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Dallas, Texas, like many large cities across the country, has neighborhoods where corner stores greatly outnumber full-service grocery stores. At corner stores, kids are more likely to grab junk food rather than healthy fruits and vegetables—if they are even available. 49% of Dallas County children are either overweight or obese, but the community is coming together to make corner stores part of the solution, not part of the problem.
Children at Risk, a research and advocacy group, has been bringing organizations in Dallas together to research healthy food access and brainstorm solutions. They partnered with The Food Trust to release a report in early 2015, Food for Every Child: The Need for Healthy Food Retail in the Greater Dallas Area, that identified gaps in fresh food availability and the relationship among healthy food access, diet-related diseases and neighborhood income levels.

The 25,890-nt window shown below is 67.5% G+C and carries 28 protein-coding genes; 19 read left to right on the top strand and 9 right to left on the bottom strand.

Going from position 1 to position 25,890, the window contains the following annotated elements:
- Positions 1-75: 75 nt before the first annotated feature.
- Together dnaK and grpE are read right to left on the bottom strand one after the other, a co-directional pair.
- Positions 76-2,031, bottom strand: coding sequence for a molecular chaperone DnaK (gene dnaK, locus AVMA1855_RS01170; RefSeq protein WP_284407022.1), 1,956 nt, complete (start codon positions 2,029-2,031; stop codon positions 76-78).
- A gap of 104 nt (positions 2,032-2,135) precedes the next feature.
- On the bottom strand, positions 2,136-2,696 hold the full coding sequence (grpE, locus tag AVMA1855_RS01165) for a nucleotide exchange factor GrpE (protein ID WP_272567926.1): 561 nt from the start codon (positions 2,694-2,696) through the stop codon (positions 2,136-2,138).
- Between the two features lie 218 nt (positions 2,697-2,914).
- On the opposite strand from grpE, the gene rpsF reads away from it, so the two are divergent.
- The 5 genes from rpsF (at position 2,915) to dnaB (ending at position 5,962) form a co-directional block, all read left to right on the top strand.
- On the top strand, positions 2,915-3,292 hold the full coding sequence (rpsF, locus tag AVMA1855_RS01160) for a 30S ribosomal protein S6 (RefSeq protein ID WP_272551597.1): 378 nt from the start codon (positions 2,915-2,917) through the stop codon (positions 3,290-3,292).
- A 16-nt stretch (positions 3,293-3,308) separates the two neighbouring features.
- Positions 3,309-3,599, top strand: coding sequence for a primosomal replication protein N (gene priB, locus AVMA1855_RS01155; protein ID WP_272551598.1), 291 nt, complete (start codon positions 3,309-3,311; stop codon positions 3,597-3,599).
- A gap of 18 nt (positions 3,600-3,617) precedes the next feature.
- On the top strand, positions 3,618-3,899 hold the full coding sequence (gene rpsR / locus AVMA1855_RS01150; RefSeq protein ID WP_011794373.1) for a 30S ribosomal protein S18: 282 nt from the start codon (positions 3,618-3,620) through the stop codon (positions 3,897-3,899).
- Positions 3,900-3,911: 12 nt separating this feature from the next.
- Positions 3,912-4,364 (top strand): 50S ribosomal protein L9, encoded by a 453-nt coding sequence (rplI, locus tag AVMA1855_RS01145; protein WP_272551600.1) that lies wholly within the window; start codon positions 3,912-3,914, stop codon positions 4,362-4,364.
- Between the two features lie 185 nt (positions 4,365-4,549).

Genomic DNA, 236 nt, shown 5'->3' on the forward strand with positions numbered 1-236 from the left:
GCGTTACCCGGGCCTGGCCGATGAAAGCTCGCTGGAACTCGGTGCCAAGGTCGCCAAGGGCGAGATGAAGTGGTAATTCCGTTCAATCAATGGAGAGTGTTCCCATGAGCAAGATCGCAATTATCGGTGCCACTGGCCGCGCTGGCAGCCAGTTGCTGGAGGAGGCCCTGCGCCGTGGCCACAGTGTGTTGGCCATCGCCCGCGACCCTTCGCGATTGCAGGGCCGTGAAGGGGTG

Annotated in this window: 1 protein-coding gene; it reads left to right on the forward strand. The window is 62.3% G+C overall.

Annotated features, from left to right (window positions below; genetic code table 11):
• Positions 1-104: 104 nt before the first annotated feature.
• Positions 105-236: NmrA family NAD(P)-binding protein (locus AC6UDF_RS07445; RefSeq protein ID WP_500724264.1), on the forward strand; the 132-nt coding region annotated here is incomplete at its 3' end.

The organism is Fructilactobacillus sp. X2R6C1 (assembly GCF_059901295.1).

Now, the group is launching the Healthy Corner Store Program.
The Healthy Corner Store program will engage the city of Dallas and community partners to work with existing small store owners in areas that are underserved by grocery stores. The program will provide store owners with marketing and retail expertise, and infrastructure and store improvements that will support the sale of healthier food options.
The program will also partner with nutrition education providers to tailor nutrition programming aimed toward improving healthier food choices and strengthening demand for healthier food products in these neighborhood stores.